Hyperion's Music from the Court of Maximilian II is the recording debut of Vienna-based Renaissance singing group Cinquecento, whose six members are natives of five different European countries. Cinquecento made quite a splash on its first European concert tour in 2005 and is serving a residency at the cathedral of St. Rochus and Sebastian in Vienna, singing a new polyphonic mass setting every week. The group is certainly in good voice on this disc, recorded in the Dominikanerkirche in Retz in 2006, a friendly acoustic for an international group of musicians that blends as though no borders separate them so long as they raise their voices in song.
The program might be effectively, if clumsily, subtitled "Franco-Flemish composers in the service of the Habsburg Empire," specifically Maximilian II of Austria, whose family chapel employed the musicians represented here in the 1540s and 1550s. The center of attention is short-lived composer Jacobus Vaet, whose high-minded style and effective text painting dominates this program. Vaet certainly is the main attraction here -- even the Lassus piece included (also written for Maximilian II, though a little later than the rest) -- pales in comparison to the showing Vaet makes in the five pieces allotted to him. Videns Dominus is a meltingly beautiful pictorialization of the raising of Lazarus from the dead -- you can literally see the event in your mind's eye as the music unfolds, and some might see it in the garb of an old Dutch master painting. Vaet's motet Continuo lacrimas (Continuous Tears) commemorates the untimely passing of Vaet's esteemed contemporary Clemens non Papa, and adds a further clue to the theory that Clemens did not die a natural death. This piece was recorded excellently well within the context of Clemens by Doug Fullington and the Tudor Choir -- the idea of the same Jacobus Vaet work being recorded by expert choirs twice in as many years is almost more goodwill than the mind can grasp.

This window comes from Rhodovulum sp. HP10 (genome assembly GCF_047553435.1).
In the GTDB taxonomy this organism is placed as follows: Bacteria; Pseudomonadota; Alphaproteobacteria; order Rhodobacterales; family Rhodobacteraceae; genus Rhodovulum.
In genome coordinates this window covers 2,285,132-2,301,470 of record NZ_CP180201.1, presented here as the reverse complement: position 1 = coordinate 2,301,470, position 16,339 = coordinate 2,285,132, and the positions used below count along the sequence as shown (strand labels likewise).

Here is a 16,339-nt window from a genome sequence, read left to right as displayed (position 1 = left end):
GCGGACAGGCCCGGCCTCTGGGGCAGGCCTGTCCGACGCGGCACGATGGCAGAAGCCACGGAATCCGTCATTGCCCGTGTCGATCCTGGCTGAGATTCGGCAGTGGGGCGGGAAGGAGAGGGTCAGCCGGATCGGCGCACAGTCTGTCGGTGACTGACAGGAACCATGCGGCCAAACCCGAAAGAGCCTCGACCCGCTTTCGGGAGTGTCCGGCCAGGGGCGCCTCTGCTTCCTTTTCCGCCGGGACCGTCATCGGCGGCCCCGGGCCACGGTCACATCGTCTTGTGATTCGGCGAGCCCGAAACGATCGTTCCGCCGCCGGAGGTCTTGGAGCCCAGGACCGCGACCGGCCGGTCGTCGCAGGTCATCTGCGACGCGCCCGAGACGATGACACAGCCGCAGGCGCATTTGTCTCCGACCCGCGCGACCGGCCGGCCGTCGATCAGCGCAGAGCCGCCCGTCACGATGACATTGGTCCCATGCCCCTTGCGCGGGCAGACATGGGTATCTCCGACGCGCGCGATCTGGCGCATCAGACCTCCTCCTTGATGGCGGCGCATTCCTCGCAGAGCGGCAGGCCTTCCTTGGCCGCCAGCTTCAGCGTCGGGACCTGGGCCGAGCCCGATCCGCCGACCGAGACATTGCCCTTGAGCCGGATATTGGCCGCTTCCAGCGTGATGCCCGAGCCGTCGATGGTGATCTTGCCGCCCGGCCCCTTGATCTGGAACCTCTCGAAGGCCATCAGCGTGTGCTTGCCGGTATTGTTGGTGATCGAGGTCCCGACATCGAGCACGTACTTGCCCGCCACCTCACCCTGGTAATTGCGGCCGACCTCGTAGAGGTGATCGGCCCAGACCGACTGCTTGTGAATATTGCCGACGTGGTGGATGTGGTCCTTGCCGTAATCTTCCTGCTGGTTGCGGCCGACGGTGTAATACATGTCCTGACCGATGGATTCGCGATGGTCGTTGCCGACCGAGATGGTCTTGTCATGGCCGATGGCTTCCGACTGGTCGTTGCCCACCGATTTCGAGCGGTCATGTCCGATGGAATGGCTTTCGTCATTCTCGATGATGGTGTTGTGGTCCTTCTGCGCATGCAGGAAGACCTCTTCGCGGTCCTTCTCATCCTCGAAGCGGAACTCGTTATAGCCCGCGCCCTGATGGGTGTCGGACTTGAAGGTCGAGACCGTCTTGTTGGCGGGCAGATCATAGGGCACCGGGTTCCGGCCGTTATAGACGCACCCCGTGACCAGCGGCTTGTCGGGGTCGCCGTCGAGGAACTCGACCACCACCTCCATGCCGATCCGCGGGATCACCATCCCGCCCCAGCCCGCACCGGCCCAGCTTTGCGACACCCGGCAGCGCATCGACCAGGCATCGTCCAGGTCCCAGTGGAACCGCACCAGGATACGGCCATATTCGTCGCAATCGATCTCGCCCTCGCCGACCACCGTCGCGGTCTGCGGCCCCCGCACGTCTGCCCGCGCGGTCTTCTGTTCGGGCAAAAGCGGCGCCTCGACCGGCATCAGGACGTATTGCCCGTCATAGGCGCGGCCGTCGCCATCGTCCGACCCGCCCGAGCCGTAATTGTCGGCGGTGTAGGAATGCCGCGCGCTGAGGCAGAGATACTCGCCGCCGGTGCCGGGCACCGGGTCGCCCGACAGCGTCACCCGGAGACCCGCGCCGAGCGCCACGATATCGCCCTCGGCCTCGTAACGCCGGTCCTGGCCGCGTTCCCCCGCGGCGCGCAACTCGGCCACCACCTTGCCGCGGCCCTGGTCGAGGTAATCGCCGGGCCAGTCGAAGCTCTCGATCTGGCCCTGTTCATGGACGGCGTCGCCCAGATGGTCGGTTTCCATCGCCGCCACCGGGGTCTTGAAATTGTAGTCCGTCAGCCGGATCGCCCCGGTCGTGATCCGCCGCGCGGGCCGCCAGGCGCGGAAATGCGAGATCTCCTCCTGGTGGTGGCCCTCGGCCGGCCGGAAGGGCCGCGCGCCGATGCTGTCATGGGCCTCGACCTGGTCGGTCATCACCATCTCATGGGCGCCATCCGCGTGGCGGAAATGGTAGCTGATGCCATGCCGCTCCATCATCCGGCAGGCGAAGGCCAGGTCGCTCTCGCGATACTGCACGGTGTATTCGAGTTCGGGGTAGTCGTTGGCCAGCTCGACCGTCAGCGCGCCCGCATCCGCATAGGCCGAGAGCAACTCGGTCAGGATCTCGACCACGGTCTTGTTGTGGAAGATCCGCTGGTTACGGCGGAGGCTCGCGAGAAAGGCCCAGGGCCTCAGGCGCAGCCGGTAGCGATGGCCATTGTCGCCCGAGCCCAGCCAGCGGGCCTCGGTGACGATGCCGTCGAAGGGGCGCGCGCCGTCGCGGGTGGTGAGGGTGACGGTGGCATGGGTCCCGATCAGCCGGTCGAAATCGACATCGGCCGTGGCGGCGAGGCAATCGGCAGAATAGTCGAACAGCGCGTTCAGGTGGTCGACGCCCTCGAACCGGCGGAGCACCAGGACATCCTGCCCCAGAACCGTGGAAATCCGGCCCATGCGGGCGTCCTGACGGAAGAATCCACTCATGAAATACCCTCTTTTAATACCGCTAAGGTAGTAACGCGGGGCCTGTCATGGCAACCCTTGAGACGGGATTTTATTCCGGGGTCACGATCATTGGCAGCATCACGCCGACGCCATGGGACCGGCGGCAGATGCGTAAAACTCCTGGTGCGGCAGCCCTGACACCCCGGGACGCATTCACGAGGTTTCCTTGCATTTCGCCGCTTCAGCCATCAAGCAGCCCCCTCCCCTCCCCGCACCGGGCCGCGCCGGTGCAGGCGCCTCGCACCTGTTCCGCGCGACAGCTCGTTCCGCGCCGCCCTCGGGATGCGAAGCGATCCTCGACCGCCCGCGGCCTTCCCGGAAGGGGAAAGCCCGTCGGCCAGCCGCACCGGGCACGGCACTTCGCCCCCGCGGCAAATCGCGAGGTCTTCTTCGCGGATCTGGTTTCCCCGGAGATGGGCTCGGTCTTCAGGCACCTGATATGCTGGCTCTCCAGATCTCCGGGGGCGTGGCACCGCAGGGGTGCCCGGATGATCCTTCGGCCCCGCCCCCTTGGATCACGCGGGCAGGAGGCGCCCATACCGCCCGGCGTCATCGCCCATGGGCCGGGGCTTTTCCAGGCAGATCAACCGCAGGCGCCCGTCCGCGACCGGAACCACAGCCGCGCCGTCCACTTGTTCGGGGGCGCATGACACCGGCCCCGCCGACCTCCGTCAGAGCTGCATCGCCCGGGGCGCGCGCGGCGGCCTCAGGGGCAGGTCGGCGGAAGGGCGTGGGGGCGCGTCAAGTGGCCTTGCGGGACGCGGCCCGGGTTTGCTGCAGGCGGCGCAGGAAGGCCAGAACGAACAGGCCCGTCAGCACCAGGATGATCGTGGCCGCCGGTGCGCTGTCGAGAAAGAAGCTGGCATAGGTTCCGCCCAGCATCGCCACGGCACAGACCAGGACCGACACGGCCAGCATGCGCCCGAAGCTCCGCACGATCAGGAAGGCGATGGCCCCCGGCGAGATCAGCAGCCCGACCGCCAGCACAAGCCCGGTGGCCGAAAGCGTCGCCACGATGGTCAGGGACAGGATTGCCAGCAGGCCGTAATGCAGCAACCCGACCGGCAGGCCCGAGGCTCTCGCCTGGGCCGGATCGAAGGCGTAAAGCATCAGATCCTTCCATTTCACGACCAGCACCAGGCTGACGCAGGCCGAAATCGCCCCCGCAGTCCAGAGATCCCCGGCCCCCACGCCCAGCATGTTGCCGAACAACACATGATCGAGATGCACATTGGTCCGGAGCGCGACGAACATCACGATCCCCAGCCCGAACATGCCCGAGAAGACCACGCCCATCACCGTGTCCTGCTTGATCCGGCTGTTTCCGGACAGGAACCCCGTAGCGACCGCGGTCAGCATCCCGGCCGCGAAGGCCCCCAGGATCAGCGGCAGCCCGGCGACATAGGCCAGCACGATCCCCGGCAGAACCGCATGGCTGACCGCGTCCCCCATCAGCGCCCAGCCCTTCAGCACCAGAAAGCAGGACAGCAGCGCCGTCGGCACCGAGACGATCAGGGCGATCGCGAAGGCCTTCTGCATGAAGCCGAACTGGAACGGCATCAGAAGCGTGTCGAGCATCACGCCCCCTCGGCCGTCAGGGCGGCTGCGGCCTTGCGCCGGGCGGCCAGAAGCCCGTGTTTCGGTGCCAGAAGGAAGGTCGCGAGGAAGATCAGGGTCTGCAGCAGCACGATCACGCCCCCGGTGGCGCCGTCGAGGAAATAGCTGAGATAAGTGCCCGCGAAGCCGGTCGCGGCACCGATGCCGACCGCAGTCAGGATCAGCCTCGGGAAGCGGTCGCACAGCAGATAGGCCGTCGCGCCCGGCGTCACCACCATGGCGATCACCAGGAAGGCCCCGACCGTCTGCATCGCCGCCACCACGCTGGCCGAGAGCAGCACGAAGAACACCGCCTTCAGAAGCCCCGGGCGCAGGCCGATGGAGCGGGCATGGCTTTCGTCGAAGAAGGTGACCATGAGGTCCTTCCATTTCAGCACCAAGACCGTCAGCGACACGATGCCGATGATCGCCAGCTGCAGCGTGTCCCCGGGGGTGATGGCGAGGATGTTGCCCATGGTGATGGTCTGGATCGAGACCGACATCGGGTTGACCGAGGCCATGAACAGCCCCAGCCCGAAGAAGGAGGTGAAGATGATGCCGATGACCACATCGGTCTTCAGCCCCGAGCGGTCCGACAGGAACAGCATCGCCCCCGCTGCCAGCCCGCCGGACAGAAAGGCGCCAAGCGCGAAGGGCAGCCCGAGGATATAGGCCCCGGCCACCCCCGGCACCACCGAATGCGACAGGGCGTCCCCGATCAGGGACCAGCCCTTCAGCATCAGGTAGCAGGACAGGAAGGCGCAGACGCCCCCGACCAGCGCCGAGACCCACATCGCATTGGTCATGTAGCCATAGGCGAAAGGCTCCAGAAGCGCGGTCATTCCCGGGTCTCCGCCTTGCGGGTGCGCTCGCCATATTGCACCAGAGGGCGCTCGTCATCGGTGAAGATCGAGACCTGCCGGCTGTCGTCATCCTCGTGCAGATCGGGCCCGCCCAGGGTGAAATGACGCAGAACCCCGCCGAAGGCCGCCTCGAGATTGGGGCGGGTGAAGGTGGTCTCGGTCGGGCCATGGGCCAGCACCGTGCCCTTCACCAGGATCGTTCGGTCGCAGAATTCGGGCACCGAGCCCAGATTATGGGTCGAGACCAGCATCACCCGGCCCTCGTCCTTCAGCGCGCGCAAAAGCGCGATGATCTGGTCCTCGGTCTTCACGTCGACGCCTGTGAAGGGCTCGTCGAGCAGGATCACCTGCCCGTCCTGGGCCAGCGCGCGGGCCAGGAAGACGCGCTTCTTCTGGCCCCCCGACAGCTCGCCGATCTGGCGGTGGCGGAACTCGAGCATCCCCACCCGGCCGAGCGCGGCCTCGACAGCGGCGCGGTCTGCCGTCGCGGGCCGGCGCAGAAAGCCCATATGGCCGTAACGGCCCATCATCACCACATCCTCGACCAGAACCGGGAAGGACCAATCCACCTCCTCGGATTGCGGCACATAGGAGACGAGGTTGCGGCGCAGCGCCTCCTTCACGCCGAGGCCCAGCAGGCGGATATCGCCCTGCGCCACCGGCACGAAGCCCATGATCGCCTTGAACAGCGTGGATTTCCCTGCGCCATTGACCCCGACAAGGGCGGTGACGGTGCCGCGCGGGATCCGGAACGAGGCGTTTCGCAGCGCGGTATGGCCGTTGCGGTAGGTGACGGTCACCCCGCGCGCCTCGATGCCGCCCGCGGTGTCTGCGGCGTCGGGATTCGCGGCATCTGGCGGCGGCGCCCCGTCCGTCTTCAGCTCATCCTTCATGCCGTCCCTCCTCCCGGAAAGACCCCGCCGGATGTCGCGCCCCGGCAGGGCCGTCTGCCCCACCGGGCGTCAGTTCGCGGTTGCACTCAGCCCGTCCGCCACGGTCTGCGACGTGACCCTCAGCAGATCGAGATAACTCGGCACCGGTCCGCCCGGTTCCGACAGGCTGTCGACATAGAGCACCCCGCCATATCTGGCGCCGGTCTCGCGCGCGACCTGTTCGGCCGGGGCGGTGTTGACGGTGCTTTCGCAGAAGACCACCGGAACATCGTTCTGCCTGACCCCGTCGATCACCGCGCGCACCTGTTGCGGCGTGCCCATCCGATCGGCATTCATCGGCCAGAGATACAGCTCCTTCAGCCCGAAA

However, some of the other works on this program try one's patience as much as they stretch the literature's horizons. Antonius Galli's Missa Ascendetis post filium is appropriate for inclusion as it is based on a motet of Vaet, also included here in its original form. However, it is a very long mass setting, longer than all of Vaet's compositions in this program put together by nearly 10 minutes. The mass certainly gets off to a lovely start, but its five movements are very similar in design and after awhile it becomes rather monotonous. The amusing six-voice Discessu of Pieter Maessens, with its subject based on Maximilian's musical name, given as F-E-E-E-F-C, certainly results in some weird-sounding octave displacements on all those Es. Even annotator Stephen Rice described its effect as "ungainly," and one wonders if we are not scraping a little too hard at the late Renaissance trough with our trowel. Nevertheless, while not perfect, Cinquecento's recording debut is certainly an auspicious one that is loaded with merit, and fans of late Renaissance vocal music will not be able to resist it for long.